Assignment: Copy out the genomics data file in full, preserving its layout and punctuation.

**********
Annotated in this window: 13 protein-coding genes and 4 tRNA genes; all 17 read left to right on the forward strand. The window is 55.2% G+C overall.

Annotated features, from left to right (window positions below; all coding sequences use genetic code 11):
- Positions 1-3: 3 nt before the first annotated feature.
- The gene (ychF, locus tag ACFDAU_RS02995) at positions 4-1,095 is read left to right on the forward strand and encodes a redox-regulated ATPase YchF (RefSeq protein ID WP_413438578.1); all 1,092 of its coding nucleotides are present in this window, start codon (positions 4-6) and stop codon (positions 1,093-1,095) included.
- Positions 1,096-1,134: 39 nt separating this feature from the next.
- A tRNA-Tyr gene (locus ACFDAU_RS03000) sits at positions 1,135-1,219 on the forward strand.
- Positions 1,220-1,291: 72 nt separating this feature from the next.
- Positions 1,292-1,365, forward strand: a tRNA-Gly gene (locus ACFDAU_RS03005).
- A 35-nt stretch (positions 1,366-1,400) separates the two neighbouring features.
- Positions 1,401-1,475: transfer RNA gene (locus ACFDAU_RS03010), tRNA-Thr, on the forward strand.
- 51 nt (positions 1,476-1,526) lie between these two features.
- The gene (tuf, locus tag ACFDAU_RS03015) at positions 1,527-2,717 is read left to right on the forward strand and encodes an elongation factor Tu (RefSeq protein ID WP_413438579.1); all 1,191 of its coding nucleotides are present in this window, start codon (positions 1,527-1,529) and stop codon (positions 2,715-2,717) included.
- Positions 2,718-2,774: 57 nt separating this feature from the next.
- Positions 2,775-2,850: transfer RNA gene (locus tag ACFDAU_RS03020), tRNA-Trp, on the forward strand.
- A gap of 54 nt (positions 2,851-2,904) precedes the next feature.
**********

Annotated in this window: 13 protein-coding genes and 4 tRNA genes; all 17 read left to right on the forward strand. The window is 55.2% G+C overall.

Annotated features, from left to right (window positions below; all coding sequences use genetic code 11):
- Positions 1-3: 3 nt before the first annotated feature.
- The gene (ychF, locus tag ACFDAU_RS02995) at positions 4-1,095 is read left to right on the forward strand and encodes a redox-regulated ATPase YchF (RefSeq protein ID WP_413438578.1); all 1,092 of its coding nucleotides are present in this window, start codon (positions 4-6) and stop codon (positions 1,093-1,095) included.
- Positions 1,096-1,134: 39 nt separating this feature from the next.
- A tRNA-Tyr gene (locus ACFDAU_RS03000) sits at positions 1,135-1,219 on the forward strand.
- Positions 1,220-1,291: 72 nt separating this feature from the next.
- Positions 1,292-1,365, forward strand: a tRNA-Gly gene (locus ACFDAU_RS03005).
- A 35-nt stretch (positions 1,366-1,400) separates the two neighbouring features.
- Positions 1,401-1,475: transfer RNA gene (locus ACFDAU_RS03010), tRNA-Thr, on the forward strand.
- 51 nt (positions 1,476-1,526) lie between these two features.
- The gene (tuf, locus tag ACFDAU_RS03015) at positions 1,527-2,717 is read left to right on the forward strand and encodes an elongation factor Tu (RefSeq protein ID WP_413438579.1); all 1,191 of its coding nucleotides are present in this window, start codon (positions 1,527-1,529) and stop codon (positions 2,715-2,717) included.
- Positions 2,718-2,774: 57 nt separating this feature from the next.
- Positions 2,775-2,850: transfer RNA gene (locus tag ACFDAU_RS03020), tRNA-Trp, on the forward strand.
- A gap of 54 nt (positions 2,851-2,904) precedes the next feature.